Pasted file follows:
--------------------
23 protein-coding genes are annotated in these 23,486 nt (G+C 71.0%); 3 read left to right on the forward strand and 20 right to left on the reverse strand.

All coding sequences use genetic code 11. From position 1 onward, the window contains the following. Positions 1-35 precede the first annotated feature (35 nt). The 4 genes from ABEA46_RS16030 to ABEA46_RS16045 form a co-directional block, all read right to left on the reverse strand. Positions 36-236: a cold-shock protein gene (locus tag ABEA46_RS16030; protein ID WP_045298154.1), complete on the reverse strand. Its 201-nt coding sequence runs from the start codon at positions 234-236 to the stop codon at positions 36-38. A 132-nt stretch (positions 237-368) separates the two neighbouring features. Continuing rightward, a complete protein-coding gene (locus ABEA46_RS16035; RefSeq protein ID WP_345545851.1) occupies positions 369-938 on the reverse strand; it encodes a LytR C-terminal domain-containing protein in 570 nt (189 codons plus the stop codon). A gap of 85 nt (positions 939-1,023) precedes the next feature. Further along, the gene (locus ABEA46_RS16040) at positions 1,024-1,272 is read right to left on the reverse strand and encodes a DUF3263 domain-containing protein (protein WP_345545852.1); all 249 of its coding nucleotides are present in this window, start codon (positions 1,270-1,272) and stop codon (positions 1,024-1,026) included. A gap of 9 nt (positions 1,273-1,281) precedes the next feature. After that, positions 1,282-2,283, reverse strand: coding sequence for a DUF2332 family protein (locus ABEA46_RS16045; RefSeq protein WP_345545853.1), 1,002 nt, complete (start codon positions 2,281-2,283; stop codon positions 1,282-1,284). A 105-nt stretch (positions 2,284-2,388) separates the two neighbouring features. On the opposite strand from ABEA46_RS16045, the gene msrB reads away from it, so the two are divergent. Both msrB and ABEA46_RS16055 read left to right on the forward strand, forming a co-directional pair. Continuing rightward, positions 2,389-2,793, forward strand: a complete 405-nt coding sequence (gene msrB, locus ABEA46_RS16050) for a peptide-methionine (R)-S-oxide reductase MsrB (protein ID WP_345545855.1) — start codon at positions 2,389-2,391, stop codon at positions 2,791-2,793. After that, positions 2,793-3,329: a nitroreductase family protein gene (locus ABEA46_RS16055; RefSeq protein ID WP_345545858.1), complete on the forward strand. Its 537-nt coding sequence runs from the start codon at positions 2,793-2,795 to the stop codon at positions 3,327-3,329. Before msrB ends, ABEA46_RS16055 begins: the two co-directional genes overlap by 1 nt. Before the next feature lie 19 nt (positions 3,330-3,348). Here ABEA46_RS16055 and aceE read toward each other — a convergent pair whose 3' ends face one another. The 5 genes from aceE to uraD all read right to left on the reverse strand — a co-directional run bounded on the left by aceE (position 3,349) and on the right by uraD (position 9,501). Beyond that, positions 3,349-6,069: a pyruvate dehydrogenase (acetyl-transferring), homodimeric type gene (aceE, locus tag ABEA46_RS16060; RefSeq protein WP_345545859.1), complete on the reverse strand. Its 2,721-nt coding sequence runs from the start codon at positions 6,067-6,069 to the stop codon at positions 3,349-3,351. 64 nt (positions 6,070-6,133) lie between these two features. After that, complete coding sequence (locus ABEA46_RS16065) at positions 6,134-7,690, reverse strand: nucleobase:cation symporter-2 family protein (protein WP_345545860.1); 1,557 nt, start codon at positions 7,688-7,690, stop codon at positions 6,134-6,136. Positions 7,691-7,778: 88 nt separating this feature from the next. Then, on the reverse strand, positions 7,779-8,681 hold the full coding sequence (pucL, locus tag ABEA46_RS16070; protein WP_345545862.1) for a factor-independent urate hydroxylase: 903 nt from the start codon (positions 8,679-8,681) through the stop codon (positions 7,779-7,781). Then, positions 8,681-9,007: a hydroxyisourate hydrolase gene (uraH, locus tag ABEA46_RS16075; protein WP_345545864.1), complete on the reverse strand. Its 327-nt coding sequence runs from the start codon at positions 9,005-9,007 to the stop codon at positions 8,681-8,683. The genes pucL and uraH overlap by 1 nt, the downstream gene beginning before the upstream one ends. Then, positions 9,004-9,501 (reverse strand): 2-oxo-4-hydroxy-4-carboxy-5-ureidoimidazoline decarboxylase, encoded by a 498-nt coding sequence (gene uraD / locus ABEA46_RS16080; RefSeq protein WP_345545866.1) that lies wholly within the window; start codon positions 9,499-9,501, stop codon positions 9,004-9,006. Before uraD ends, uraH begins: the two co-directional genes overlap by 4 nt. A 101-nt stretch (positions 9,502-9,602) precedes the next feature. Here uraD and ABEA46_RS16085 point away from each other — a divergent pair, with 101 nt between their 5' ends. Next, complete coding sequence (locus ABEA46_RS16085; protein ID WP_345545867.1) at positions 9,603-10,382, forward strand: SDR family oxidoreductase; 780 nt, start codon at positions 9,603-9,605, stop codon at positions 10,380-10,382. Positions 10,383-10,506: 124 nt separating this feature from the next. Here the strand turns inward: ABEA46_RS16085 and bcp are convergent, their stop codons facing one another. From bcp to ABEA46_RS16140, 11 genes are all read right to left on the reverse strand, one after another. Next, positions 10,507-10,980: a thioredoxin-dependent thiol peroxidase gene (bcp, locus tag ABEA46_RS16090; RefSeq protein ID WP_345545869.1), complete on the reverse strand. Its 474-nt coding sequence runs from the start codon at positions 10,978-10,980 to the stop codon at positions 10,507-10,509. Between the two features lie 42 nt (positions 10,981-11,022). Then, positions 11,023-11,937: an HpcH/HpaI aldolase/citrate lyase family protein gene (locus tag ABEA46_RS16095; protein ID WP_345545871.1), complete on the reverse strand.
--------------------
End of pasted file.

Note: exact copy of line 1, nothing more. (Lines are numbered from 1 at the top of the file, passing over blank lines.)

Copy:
23 protein-coding genes are annotated in these 23,486 nt (G+C 71.0%); 3 read left to right on the forward strand and 20 right to left on the reverse strand.